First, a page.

Minimum supported Windows version: "internally-linked" and PE header information

I experienced that after 1.12.17 increased the minimum supported Windows Version. Both the go binary itself and binaries created by it ceased working and Windows only reports “xyz.exe is not a valid win32 application”

I guess this is related to this note in the changelog:

The Windows version specified by internally-linked Windows binaries is **now Windows 7 rather than NT 4.0**. This was already the minimum required version for Go, but can affect the behavior of system calls that have a backwards-compatibility mode. These will now behave as documented. Externally-linked binaries (any program using cgo) have always specified a more recent Windows version.

(Retrieved from https://golang.org/doc/go1.13#windows)

Can someone explain to me what “internally-linked” means AND which information in the binary contains the version relevant parts (is it a PE Header Information) ?

Now for the usual disclaimer :wink:
I know that Windows 8.1 is on Extended support and Windows 7 is EOL and that everyone using it and its predecessors Vista and XP should burn in hell. But I need to update software that stills runs on hardware that can’t be easily updated/replaced

I do not know what it means, exactly, in this context, but I presume this is referring to changes in how the operating system loads and/or executes executables and/or DLLs.

Based on this description, it looks like Go binaries were reporting compatibility with Windows NT 4.0 even though they were not (or might not be) compatible with Windows NT 4.0.

Back up a minute and tell us what you’re trying to do. Based on how I’m reading your post, it sounds like you’re trying to compile code for platforms older than Windows 7 which was released in 2009, nearly 11 years ago.

If you do, indeed, want to compile and run your Go programs on older platforms, what this changelog tells me is that compiled executables were incorrectly reporting compatibility with Windows NT 4.0 from 1996. That is, they were reporting to the operating system that they followed the Windows NT 4.0 API but might actually call an invalid Windows API function that could end up either:

  1. Crashing the application (this is the best case)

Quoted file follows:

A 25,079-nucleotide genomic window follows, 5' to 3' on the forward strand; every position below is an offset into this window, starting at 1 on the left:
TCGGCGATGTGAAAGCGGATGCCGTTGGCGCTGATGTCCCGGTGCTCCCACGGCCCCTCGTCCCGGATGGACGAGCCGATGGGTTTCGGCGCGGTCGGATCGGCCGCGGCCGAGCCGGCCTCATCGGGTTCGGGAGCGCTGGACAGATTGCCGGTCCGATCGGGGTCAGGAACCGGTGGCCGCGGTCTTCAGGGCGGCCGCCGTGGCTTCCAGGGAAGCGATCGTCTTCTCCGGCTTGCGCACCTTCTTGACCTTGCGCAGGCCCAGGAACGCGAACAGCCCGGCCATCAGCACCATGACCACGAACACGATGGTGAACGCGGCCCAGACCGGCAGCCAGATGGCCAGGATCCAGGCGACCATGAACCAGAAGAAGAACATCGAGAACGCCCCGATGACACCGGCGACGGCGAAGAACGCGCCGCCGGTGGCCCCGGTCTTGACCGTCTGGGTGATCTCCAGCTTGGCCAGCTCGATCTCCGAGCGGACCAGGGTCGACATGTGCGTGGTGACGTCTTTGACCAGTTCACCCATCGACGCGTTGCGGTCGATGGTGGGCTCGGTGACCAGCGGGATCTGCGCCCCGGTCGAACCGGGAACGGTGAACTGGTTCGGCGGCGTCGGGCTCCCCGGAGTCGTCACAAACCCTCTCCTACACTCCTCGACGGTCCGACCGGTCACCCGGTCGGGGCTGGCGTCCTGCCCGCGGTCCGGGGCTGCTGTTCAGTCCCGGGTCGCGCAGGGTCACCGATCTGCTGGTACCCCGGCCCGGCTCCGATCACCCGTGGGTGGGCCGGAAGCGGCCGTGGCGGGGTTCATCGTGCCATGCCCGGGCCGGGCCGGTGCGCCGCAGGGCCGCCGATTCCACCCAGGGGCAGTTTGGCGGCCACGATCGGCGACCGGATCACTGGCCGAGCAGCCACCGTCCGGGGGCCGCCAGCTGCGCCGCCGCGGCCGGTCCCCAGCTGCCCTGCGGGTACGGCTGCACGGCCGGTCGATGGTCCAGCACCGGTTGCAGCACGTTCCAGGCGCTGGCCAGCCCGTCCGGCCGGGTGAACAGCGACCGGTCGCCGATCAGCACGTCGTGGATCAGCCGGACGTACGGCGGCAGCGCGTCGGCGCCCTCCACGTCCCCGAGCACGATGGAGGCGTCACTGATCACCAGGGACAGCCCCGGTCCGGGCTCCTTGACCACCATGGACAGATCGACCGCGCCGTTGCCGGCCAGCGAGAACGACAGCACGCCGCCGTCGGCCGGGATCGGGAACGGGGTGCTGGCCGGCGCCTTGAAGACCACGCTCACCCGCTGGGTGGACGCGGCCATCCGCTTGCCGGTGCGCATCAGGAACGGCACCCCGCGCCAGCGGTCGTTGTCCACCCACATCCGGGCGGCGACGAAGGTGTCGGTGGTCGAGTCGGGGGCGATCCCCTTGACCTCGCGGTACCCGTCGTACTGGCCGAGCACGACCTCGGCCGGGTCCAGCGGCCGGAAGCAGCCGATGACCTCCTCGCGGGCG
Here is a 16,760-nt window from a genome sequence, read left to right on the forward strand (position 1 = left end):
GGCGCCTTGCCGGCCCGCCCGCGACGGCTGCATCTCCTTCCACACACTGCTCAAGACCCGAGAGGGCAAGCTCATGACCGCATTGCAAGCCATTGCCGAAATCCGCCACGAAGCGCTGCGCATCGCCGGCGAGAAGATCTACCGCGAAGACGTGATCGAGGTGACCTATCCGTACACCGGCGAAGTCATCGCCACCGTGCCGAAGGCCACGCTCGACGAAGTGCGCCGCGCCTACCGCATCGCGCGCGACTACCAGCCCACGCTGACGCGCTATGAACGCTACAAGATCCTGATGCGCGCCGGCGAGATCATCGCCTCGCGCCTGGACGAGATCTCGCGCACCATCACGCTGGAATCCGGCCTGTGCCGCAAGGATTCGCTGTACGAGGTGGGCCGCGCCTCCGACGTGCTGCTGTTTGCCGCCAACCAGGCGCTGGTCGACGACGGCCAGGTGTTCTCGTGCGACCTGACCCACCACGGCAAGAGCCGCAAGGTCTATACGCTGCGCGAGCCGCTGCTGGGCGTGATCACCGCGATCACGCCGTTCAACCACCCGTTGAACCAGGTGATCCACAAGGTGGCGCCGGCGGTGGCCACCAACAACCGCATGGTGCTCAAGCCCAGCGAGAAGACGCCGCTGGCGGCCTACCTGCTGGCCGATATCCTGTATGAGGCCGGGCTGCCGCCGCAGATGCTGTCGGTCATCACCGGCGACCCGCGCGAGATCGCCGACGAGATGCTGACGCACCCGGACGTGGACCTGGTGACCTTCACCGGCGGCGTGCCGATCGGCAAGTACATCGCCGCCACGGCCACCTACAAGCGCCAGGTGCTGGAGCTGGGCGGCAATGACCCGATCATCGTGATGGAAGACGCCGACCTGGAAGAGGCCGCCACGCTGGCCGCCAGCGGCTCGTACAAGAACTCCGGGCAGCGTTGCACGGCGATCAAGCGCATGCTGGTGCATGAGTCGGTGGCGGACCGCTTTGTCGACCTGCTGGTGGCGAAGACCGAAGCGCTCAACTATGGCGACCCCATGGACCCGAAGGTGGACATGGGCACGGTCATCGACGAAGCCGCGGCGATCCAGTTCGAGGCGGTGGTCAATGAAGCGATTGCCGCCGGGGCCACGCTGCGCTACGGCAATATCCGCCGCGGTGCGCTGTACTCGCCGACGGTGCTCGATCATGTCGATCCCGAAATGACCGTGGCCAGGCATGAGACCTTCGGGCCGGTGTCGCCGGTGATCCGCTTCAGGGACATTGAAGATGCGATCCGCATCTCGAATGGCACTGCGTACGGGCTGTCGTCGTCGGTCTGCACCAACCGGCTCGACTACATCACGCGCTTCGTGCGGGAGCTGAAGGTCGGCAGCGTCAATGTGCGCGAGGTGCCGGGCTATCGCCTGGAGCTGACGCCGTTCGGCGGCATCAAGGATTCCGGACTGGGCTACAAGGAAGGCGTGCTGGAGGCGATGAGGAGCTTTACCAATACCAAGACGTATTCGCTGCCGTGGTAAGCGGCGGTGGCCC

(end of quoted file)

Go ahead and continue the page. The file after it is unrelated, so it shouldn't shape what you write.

2. Calling an unexpected function at some point (because the Go compiler might emit a call to the Windows OS API that it shouldn’t have because it’s expecting the API to work like Windows NT 4.0 but the API doesn’t actually follow that API).

If you want a stable program that works with Windows NT 4.0, I suggest you contact the Go team to have them confirm the latest release of Go that works with the platform you’re targeting.

If you’re really looking for Windows NT 4.0 compatibility from 23+ years ago, I suggest upgrading your code to work with a newer platform. You mention hardware compatibility which is different from operating system compatibility. I cannot think of a good reason (admittedly, I’m not a computer science expert) to try to keep your Go code compatible with Windows NT 4.0. If you’re constrained to older hardware, you can still switch your operating system to a Linux-based OS that still runs on i386-compatible hardware.

If this post doesn’t answer your question, please give us the backstory to determine why reporting Windows 7+ compatibility is a problem.

Thank you for your feedback and the information you gave.

It is less worse than you think :wink: I “only” need to run the binary on Windows XP. If the binary could signal “I need XP” instead of “I need NT 4.0” would also be ok.

Here’s the backstory you’ve been asking for:
I sell a software that gets information from a POS software. That POS software is old, only runs on Windows and only supports Windows XP or earlier. Btw: the POS software was built and sold by a totally different company.
The people using that POS software are mostly very nice persons but they absolutely don’t care about the implications that using outdated insecure OSes creates. Some are even still using Windows 2000.
Currently my software is delivered on a stick, the user plugs it in, clicks on the exe and the exe installs itself. Even that process is difficult for most of the users and I can’t travel through the whole country just for installing the software.
I thought about putting the program on a Raspberry Pi and giving it access to the files on the Windows XP machine over the local network (yes, that XP machines are networked, some even connected to the Internet …). This would work technically but people who are technically challenged when having to install software from a stick definitely will have a hard time installing that Raspi properly … (I consider it unfeasible)